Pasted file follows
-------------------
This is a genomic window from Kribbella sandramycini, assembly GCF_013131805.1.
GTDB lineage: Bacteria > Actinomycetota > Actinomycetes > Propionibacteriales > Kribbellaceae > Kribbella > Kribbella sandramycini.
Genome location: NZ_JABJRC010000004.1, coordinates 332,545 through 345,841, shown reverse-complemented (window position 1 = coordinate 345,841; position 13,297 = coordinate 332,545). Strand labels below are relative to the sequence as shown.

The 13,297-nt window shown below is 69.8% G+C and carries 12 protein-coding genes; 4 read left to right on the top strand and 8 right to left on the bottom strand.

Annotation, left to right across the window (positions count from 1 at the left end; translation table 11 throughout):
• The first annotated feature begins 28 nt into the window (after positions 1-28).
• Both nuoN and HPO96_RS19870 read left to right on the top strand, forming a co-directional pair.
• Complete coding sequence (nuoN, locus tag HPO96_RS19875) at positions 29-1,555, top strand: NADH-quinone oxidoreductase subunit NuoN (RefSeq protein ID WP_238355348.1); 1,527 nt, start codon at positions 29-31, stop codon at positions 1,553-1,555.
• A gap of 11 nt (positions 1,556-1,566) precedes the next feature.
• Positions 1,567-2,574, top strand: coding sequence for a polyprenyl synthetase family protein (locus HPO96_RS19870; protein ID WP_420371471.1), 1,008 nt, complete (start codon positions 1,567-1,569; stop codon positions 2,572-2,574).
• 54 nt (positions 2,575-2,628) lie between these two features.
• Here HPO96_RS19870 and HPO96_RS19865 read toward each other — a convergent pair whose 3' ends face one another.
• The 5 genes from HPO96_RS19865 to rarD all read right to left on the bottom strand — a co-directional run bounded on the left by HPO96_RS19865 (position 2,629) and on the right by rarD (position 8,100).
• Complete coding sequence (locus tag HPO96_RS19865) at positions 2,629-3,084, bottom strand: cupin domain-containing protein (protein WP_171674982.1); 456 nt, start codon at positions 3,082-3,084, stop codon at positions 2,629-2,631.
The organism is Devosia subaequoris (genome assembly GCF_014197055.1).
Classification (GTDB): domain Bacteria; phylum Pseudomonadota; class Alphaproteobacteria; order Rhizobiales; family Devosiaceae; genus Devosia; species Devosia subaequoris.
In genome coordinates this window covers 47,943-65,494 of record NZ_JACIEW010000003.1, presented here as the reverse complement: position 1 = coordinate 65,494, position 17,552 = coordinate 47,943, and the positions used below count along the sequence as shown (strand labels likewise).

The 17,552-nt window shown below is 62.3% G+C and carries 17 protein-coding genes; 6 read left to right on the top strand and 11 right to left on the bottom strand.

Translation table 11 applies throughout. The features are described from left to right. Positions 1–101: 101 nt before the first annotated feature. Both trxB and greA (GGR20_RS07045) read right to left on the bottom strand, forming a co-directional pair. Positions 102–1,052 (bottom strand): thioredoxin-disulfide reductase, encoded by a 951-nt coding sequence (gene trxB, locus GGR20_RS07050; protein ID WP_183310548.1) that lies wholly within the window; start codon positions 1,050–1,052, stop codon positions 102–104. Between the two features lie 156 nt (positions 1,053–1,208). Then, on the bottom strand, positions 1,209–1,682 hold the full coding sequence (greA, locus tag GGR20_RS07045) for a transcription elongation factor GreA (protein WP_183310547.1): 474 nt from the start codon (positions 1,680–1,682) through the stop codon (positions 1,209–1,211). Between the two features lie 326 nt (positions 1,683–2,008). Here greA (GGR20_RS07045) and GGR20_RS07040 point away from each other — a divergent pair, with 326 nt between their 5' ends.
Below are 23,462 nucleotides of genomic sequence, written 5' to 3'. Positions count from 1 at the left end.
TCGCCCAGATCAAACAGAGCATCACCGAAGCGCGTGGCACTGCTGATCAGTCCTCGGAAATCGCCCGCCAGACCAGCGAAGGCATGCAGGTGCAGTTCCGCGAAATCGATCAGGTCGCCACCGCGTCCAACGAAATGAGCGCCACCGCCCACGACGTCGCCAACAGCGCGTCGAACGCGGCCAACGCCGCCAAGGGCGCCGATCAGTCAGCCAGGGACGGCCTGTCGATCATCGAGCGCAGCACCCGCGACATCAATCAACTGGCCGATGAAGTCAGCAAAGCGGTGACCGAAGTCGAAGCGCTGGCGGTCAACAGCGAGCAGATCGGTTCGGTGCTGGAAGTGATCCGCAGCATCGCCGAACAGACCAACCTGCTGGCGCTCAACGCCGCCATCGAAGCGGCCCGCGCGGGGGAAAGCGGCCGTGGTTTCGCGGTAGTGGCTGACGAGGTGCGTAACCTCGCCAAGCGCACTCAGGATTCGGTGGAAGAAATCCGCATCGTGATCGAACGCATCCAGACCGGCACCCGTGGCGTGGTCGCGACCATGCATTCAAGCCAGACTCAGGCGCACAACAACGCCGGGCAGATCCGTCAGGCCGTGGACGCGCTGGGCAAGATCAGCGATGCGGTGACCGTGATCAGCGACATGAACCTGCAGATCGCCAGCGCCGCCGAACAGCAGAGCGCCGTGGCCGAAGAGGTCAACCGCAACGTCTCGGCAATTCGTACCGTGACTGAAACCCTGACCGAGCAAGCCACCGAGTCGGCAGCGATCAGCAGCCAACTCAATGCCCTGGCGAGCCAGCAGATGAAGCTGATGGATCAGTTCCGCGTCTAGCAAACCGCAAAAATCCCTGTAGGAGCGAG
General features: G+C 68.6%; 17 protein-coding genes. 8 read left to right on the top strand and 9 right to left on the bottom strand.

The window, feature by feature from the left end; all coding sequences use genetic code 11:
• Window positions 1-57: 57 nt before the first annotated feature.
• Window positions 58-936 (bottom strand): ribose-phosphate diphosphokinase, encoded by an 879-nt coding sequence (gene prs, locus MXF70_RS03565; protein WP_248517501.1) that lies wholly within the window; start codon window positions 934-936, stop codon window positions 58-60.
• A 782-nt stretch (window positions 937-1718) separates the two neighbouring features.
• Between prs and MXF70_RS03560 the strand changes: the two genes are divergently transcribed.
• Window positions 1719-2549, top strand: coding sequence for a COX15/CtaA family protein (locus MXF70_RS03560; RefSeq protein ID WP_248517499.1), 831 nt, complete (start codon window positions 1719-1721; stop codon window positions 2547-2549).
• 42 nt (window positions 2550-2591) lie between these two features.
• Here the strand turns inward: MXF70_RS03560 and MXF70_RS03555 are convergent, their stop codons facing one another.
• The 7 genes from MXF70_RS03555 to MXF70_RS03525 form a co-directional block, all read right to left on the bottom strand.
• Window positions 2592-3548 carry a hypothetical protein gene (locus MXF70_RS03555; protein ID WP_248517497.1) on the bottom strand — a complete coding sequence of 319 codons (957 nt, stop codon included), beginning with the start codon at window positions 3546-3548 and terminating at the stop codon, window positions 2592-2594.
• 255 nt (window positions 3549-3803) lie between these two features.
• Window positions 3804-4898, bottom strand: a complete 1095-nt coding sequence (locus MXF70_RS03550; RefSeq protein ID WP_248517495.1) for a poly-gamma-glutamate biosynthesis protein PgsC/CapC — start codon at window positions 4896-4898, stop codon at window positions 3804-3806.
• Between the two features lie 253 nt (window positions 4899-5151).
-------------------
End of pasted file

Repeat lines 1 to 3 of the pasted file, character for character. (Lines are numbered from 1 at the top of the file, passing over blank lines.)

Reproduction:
This is a genomic window from Kribbella sandramycini, assembly GCF_013131805.1.
GTDB lineage: Bacteria > Actinomycetota > Actinomycetes > Propionibacteriales > Kribbellaceae > Kribbella > Kribbella sandramycini.
Genome location: NZ_JABJRC010000004.1, coordinates 332,545 through 345,841, shown reverse-complemented (window position 1 = coordinate 345,841; position 13,297 = coordinate 332,545). Strand labels below are relative to the sequence as shown.